Our students – your interns are highly skilled and dedicated to gaining hands on practical experience in an organisation working in human rights. To be accepted into the Master of Human Rights, students must have an undergraduate degree in the humanities, law, social sciences, or equivalent. Many also have relevant work experience. In addition, the internship program is now open to students from the Master of Development Studies. For organisations with a focus on development, students from this degree offer specialised skills and knowledge.
Both the Masters of Human Rights and the Master of Development Studies offer intensive one-year programs, full-time (or equivalent part-time). By the time an internship commences, students have successfully completed half of their degree requirements, honing their understanding of human rights issues and developing key communication skills.
What do organisations need to do to participate in the program?
Host organisations are asked to commit to a defined ‘internship project’, which has a human rights focus and which the prospective intern can oversee from beginning to end during their placement (often host organisations like to nominate 2-3 key tasks, which the student will work on). Organisations will also need to provide a desk with a computer and workplace supervision.
What if you need an intern with special skills?
If you have special requirements from an intern (e.g. a law degree, particular experience or knowledge), please let us know and we will try and match you to the best possible student.
How long is the internship and when is it offered?
The Internship is a minimum of 20 working days of approximately 7 hours per day. It can be done full or part-time. The Internship is typically offered mid year or at the end/beginning of the year (over the semester break and at the beginning of semester) to fit in with a students timetable. The timeframe is 2 – 4 months depending on the length of the winter break (approximately 1 month) and the summer break (approximately 3 months). Some students can accommodate a longer placement and at different times of the year. We will provide organisations with further details on the dates available at the beginning of a student’s application process.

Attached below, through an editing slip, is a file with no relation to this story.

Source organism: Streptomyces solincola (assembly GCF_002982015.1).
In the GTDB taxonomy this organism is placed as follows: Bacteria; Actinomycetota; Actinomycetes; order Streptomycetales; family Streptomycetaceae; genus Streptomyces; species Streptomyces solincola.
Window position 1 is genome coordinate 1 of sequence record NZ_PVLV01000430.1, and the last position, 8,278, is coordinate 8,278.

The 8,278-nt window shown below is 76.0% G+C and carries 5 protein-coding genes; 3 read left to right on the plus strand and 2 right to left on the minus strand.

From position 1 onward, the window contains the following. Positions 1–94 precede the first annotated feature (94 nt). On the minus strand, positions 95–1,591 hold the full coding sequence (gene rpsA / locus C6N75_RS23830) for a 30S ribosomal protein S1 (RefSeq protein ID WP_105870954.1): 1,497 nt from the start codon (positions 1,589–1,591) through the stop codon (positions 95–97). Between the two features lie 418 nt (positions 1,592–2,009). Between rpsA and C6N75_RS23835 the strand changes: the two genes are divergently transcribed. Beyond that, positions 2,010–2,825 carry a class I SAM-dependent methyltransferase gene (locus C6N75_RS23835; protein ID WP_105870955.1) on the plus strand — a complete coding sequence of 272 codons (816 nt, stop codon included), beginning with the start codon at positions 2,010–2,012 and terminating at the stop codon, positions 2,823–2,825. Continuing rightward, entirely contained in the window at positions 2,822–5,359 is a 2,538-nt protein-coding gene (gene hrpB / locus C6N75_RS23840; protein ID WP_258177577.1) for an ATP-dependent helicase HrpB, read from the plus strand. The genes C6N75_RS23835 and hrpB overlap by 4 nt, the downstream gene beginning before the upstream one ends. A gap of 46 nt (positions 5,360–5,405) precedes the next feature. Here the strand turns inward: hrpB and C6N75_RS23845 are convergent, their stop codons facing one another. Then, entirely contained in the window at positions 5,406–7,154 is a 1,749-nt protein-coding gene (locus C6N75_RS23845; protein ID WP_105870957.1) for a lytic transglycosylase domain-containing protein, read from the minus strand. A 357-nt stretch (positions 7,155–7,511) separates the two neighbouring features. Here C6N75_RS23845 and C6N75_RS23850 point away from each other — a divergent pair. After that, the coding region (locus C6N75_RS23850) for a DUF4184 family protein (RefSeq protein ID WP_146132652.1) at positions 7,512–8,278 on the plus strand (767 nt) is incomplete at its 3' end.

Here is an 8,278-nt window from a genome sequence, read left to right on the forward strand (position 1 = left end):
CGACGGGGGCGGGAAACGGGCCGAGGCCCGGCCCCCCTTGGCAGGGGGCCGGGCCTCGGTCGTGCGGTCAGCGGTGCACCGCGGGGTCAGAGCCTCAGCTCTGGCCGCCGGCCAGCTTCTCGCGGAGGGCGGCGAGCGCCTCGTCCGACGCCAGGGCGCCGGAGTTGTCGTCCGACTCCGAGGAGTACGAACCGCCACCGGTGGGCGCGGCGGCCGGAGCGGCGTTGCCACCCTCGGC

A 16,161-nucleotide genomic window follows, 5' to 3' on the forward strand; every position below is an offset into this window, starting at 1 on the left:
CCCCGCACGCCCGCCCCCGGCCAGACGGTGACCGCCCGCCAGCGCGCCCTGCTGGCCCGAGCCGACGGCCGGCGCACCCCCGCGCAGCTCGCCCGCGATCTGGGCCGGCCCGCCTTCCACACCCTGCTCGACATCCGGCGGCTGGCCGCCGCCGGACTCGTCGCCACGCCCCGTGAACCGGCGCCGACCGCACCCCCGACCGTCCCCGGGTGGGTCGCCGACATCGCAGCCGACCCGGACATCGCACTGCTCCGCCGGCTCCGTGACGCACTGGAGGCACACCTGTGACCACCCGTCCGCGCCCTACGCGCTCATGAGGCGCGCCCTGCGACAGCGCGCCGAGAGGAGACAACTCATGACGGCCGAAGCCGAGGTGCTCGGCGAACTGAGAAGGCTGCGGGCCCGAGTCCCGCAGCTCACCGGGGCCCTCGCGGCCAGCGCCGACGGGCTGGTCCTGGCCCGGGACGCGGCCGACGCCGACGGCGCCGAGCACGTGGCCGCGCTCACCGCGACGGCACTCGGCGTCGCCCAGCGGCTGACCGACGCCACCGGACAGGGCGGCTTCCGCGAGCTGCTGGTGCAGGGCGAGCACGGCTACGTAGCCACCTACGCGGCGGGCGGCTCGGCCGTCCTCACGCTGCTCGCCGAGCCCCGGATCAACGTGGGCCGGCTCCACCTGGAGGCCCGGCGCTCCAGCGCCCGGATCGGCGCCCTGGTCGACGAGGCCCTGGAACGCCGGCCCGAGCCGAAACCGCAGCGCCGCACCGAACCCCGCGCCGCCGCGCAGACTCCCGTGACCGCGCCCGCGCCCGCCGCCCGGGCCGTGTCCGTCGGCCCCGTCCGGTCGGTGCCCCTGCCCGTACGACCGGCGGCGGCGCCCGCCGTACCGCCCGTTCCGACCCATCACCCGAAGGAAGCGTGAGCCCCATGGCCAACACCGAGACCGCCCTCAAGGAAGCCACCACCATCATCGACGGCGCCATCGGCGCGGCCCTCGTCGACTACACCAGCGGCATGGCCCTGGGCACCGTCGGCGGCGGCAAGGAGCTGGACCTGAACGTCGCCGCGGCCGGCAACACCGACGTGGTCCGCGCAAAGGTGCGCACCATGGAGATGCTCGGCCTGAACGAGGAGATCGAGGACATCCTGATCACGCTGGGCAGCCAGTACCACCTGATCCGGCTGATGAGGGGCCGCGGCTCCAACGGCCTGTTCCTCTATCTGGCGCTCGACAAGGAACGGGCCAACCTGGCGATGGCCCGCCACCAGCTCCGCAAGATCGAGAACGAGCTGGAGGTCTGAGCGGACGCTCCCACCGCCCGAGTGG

What supervision is needed?
The interns are expected to work independently under the guidance of a staff member, nominated by the host organisation as a suitable internship supervisor. However, for some interns it may be their first experience of working in the field of human rights, and they may require active supervision. At all times, our team is available to support the placement experience for both students and the organisation.
What kind of support can the University provide during a students placement?
Our team, Claire Havey and Elisabeth Riedl, are available to work with participating organisations to resolve any problems that may emerge during the Internship. We will check in with organisations to ensure that the placement is going well, but a host organisation should also contact us at any time if they are experiencing any difficulties.
What are the reporting requirements?
- A one page offer form outlining the student’s internship project and the skills they would learn in the execution of this project.
- A two-page completion form at the end of the placement.
What about insurance?
All interns are fully covered by the University of Sydney policies for students on work experience/placement for: Public Liability, Professional Indemnity and Personal Accident. Please see the University of Sydney Insurance Policy